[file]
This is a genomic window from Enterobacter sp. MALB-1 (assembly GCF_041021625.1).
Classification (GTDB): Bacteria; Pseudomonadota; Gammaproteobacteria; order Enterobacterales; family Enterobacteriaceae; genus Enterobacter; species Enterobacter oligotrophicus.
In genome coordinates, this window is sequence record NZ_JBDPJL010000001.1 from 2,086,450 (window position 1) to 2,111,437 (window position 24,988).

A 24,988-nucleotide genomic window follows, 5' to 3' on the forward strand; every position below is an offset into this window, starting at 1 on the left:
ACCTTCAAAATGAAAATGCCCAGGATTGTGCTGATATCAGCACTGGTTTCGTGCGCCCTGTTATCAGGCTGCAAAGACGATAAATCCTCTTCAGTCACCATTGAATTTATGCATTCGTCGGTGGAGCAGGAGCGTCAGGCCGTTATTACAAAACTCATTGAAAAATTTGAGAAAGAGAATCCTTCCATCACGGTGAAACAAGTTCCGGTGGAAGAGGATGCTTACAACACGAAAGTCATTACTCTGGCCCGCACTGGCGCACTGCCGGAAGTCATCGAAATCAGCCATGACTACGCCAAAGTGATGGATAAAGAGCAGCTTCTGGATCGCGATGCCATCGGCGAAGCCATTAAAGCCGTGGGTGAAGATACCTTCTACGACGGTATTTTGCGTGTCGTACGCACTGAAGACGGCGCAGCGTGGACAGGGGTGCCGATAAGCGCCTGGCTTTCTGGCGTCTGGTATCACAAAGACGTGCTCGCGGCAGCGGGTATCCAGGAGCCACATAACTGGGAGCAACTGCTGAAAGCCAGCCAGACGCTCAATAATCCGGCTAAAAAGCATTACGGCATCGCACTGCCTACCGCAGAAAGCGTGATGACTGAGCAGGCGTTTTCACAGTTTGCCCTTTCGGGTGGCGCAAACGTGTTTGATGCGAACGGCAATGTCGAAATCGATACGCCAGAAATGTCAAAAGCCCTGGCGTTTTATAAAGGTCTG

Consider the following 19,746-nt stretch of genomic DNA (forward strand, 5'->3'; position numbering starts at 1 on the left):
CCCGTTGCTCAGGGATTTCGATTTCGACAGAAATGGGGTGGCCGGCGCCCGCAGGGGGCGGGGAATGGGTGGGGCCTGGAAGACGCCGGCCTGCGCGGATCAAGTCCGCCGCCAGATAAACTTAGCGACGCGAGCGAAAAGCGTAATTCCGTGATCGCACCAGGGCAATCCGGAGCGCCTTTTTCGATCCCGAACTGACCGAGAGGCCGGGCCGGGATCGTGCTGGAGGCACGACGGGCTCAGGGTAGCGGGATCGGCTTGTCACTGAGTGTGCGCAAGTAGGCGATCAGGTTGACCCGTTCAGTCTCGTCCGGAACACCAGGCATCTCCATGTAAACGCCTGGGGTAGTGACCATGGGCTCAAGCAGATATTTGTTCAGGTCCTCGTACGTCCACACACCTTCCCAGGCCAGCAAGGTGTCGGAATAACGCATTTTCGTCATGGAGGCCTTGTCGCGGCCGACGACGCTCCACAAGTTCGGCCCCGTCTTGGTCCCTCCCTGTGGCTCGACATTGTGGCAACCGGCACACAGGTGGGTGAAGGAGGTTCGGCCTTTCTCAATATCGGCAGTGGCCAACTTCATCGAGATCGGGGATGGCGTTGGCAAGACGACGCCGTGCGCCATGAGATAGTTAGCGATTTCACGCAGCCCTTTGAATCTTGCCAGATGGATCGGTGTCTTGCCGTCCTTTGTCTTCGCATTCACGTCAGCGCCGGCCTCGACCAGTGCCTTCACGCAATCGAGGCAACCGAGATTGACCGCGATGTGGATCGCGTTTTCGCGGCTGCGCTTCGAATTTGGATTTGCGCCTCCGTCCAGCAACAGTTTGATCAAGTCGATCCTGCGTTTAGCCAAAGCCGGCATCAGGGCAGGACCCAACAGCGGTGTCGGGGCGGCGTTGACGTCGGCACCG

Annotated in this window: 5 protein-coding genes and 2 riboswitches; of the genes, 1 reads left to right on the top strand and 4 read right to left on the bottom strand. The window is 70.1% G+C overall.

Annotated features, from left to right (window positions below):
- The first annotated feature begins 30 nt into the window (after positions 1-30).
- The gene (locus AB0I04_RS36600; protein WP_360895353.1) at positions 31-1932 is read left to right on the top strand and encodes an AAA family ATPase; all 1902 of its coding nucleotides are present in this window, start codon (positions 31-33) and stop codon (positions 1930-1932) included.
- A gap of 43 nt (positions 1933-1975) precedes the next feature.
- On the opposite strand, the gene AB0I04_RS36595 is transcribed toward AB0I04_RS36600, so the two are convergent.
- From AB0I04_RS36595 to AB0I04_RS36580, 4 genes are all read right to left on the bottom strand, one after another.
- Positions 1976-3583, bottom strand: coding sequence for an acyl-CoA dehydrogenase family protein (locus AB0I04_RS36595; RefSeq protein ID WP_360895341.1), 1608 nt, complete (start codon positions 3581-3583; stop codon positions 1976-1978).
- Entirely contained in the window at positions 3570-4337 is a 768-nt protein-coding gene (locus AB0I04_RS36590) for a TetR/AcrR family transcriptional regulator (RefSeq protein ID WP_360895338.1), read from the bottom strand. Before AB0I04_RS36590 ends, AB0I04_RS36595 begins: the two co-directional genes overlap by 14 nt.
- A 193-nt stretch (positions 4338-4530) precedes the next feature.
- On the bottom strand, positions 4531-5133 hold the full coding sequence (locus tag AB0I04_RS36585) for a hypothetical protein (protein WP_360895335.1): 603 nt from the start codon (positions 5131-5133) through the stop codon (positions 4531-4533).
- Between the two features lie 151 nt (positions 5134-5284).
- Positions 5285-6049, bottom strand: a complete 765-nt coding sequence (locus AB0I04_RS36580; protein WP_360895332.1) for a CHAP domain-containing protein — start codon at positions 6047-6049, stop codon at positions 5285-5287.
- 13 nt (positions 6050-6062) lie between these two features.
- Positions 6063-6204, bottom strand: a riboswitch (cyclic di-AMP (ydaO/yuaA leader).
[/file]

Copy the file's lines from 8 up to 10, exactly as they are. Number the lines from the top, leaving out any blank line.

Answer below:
Annotated in this window: 5 protein-coding genes and 2 riboswitches; of the genes, 1 reads left to right on the top strand and 4 read right to left on the bottom strand. The window is 70.1% G+C overall.

Annotated features, from left to right (window positions below):
- The first annotated feature begins 30 nt into the window (after positions 1-30).